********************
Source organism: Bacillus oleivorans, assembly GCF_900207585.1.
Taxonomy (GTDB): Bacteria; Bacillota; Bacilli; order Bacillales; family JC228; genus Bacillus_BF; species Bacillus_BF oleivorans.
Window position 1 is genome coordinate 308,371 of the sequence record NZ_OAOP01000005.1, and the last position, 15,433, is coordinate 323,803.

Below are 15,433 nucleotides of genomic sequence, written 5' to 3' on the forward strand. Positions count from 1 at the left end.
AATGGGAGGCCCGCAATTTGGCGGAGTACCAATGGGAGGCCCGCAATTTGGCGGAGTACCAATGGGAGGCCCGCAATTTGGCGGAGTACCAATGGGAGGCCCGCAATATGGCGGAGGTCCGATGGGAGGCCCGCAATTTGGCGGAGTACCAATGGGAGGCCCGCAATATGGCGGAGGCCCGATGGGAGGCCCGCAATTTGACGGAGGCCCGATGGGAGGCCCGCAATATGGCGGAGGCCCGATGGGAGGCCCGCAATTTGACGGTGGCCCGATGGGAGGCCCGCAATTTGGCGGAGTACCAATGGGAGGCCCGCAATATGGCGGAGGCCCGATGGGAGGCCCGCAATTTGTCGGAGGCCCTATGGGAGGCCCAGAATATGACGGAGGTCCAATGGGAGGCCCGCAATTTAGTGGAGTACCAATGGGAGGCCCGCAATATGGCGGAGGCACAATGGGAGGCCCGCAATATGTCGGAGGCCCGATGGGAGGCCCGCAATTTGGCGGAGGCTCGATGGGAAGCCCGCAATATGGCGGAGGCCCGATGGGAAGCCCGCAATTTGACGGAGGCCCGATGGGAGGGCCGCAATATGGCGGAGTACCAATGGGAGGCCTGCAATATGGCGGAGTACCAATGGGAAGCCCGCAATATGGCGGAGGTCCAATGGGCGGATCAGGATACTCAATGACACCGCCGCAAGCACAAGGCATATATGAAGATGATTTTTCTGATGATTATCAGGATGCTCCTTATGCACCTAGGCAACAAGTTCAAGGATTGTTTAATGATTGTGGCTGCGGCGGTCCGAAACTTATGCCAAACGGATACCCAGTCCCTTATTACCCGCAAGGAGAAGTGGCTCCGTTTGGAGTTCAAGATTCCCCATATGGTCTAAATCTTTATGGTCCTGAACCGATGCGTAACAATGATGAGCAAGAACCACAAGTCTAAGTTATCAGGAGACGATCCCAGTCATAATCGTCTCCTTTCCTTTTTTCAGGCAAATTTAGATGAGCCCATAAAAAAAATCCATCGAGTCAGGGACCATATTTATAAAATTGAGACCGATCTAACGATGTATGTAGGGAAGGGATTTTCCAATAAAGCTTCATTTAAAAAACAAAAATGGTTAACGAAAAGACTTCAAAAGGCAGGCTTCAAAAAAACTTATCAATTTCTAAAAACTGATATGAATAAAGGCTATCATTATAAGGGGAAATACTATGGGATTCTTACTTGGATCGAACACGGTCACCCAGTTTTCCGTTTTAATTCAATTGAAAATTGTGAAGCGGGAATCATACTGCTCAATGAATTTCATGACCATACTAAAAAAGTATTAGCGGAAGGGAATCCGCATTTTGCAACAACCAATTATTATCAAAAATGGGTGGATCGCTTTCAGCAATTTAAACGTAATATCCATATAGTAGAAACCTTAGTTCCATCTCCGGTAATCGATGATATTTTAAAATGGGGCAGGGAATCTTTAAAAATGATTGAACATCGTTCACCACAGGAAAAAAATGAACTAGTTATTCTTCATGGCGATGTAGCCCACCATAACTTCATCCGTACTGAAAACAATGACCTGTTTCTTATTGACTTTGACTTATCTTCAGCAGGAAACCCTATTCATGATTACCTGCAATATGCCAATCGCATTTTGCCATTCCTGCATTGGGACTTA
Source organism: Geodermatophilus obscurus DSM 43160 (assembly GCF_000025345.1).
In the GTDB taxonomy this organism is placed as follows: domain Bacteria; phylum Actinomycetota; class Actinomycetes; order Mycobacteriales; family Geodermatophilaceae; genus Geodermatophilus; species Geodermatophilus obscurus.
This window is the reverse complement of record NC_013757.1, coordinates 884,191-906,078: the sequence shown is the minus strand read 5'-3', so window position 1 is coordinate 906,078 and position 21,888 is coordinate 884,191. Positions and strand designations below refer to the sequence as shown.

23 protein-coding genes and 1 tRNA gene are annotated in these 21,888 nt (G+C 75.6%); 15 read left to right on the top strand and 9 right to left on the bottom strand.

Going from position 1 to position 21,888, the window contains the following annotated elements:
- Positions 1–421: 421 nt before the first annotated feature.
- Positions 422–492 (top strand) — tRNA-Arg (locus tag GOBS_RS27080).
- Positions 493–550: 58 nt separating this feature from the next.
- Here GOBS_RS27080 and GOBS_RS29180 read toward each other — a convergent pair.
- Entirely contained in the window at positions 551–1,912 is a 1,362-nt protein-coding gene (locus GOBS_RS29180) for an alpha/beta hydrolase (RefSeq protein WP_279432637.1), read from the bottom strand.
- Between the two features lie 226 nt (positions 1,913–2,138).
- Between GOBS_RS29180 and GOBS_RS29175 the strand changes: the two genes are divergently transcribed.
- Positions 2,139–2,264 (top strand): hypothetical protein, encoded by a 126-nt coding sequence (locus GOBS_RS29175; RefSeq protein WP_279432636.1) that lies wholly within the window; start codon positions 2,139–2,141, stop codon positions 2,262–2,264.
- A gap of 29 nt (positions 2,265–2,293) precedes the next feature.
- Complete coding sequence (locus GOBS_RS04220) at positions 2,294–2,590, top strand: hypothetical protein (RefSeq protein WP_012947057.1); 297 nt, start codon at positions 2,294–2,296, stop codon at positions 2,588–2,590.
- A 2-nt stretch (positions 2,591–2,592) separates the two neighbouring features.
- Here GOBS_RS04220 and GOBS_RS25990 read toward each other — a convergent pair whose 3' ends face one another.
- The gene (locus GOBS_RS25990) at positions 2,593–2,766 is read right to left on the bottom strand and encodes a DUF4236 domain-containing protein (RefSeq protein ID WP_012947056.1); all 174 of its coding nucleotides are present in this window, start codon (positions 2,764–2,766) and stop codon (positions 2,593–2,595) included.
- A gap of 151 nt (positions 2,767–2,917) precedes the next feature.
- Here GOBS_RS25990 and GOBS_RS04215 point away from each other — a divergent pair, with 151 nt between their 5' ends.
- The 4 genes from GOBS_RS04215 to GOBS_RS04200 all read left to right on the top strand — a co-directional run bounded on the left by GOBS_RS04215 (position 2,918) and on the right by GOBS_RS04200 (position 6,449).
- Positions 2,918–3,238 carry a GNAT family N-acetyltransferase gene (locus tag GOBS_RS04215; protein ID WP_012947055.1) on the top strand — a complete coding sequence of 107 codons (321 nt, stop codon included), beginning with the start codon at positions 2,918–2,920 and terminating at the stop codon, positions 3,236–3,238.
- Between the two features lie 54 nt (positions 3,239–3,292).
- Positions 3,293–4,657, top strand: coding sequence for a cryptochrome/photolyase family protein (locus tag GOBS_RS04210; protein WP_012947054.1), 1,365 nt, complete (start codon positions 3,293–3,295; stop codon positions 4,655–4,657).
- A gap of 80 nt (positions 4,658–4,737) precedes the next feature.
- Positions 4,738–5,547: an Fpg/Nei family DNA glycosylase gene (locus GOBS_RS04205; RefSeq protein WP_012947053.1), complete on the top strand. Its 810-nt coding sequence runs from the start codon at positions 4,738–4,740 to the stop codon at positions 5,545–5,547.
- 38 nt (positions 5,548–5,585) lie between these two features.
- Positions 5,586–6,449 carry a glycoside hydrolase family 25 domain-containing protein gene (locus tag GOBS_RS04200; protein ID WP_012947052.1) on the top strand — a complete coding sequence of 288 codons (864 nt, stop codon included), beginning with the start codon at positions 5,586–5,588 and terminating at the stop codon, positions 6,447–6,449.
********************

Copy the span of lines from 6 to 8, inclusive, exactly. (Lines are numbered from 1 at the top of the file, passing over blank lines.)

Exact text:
Source organism: Geodermatophilus obscurus DSM 43160 (assembly GCF_000025345.1).
In the GTDB taxonomy this organism is placed as follows: domain Bacteria; phylum Actinomycetota; class Actinomycetes; order Mycobacteriales; family Geodermatophilaceae; genus Geodermatophilus; species Geodermatophilus obscurus.
This window is the reverse complement of record NC_013757.1, coordinates 884,191-906,078: the sequence shown is the minus strand read 5'-3', so window position 1 is coordinate 906,078 and position 21,888 is coordinate 884,191. Positions and strand designations below refer to the sequence as shown.